Aseeda looks white because of the flour it is made with, and it is as pale as the sky, the color of the first day of snow. It tastes like freshly baked bread. It feels soft enough to sleep in while you dream.
I remember my first time trying to cook for my family. We used to live in Juba, a small city in Southern Sudan, and when I was eight years old, my parents left me home alone. My father was at work and my mother went out somewhere. I didn’t know where. My little brother and sister were at my cousin’s house. Her house was five miles away from where we lived. I didn’t want to go to my cousin’s house because she was always yelling, and I hated that. She didn’t ask me nicely to do things for her; instead, she would yell at me to do it, even though I wanted to help her.
I stayed home for a while by myself and none of my family came back. I got hungry, but there was no food already made in the house and no place to go to get something to eat. I checked the pantry where my mom kept the food ingredients. I found some flour and beans, and so, because I was very hungry, I decided to try cooking aseeda for everyone even though I didn’t 28 know how to do it. I thought my family would be proud of me for cooking for them, but instead I made the worst meal ever.
My mom always made the best foods for our family. When she cooked she added so much stuff that I couldn’t keep track of it all. But when she was making aseeda, it looked easy. But it’s not.
I got the flour and some water. I started a fire outside the house with wood that I put in our outdoor oven. I used a match, we call it kibrit, to start the fire. Then, I boiled the water. The pot was so full that it started to boil over and spill. I didn’t know what to do, and because I was so hungry and wanted to finish everything fast I just kept adding more flour. I got out the lafraga, and I started mixing and mixing the flour and water with it, waiting for the dough to get harder and harder. I think it took me an hour and a half. It is supposed to be hard, but when I touched the dough it felt soft, so I added more and more flour.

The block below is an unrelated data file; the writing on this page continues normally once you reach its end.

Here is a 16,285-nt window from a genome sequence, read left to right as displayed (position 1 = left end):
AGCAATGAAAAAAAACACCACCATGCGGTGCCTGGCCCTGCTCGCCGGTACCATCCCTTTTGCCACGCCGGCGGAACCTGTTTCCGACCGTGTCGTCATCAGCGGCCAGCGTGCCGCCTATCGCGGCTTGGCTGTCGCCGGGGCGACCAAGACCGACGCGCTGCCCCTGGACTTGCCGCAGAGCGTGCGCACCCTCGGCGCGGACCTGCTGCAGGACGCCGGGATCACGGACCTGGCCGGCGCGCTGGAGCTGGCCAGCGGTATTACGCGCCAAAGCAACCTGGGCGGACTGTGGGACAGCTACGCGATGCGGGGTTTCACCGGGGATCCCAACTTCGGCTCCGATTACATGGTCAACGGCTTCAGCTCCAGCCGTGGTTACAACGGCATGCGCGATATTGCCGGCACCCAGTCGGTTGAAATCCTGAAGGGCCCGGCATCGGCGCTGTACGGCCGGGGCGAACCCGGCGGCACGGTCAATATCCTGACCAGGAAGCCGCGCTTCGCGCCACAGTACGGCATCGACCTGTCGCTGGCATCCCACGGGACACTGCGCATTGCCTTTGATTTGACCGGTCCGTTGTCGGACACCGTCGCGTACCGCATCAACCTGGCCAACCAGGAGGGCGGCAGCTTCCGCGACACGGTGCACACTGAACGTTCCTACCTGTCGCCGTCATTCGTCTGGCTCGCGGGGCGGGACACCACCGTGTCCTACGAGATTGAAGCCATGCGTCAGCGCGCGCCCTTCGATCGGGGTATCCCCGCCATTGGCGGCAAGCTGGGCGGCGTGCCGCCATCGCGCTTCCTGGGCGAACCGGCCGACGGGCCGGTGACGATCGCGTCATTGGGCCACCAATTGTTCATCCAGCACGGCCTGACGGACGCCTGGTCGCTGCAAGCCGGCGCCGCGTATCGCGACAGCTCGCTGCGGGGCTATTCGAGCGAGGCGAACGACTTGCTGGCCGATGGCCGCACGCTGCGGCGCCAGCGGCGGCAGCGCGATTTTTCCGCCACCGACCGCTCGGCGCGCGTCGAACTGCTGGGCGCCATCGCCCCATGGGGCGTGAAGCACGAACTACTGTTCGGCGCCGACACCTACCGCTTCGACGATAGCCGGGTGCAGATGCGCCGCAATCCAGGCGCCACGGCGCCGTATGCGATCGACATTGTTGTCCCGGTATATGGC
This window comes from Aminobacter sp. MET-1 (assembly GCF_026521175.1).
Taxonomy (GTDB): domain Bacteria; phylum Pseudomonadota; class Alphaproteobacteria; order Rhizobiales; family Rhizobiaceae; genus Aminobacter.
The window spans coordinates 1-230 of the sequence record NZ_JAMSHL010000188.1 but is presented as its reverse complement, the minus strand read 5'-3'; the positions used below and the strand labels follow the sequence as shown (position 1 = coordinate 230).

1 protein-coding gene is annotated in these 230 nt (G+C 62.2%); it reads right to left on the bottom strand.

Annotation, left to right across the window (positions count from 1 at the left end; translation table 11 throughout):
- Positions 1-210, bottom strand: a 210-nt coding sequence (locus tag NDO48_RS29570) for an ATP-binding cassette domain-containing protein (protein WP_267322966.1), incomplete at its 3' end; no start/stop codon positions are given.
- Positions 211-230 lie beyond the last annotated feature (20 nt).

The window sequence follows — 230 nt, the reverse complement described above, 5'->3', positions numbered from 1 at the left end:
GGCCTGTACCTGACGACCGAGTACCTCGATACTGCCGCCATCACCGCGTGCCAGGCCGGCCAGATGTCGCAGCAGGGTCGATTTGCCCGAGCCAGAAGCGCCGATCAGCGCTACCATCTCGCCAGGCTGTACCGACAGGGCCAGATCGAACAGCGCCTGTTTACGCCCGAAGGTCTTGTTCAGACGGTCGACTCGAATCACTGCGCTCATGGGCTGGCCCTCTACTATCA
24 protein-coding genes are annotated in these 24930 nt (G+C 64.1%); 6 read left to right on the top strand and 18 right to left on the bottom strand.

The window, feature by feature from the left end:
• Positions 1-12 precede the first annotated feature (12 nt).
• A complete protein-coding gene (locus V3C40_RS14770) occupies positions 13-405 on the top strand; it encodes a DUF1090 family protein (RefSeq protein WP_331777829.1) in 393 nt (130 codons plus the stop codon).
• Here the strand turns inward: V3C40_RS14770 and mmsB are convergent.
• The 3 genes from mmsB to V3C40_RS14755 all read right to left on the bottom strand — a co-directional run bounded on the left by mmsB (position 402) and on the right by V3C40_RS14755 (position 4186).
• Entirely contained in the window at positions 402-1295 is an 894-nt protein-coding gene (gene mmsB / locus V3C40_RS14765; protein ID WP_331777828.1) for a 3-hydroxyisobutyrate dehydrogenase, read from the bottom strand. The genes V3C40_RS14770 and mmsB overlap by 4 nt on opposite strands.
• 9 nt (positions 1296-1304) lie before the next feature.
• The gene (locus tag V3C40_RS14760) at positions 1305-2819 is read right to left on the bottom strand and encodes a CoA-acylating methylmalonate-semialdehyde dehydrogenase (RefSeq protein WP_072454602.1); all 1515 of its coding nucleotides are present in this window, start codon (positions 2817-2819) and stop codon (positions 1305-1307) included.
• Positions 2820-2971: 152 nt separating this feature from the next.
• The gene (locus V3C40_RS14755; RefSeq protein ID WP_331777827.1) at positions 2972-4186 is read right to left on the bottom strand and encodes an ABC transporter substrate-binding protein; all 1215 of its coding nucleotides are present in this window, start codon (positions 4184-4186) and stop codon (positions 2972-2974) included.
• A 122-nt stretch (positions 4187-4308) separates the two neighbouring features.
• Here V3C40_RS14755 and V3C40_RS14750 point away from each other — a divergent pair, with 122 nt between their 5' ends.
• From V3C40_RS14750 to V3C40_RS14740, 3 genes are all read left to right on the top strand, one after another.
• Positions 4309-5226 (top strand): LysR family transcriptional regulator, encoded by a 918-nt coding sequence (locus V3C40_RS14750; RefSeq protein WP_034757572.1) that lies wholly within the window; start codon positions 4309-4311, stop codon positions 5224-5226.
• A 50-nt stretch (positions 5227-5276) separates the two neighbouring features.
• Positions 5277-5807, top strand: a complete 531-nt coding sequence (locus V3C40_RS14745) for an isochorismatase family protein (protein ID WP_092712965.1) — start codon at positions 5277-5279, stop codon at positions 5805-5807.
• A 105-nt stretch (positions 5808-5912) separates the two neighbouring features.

When I took it off the fire there was so much flour in the pot that I couldn’t even mix it anymore. I was trying as hard as I could to mix it, but it stuck to the pan. I tried harder, but I didn’t want to touch the pan because it was hot, and I took off my shirt and used that to grab the pan. I kept mixing, and the stick I was mixing with broke off because the dough was so hard. Then I thought to myself: how does my mom do this?
I decided to pour it on the plate as it was, and I added some salt. It looked inedible; it was all mixed with the flour, and hard. I just decided to eat it like that. That aseeda was the nastiest food I had ever eaten. But I was so hungry that I kept on eating it. There was so much dry flour in it that hadn’t been mixed into the dough that, with every bite I took, a small bubble of flour popped in my mouth. I only ate about a quarter of it before I decided I just couldn’t eat any more.
When my mom came home and found me with the horrible aseeda, I thought she was going to kill me for breaking her lafraga, but instead she started laughing. She said, “What are you trying to do, cook?” And she kept laughing as she made a fresh batch just for me to eat. Since that time, I haven’t wanted to try cooking again.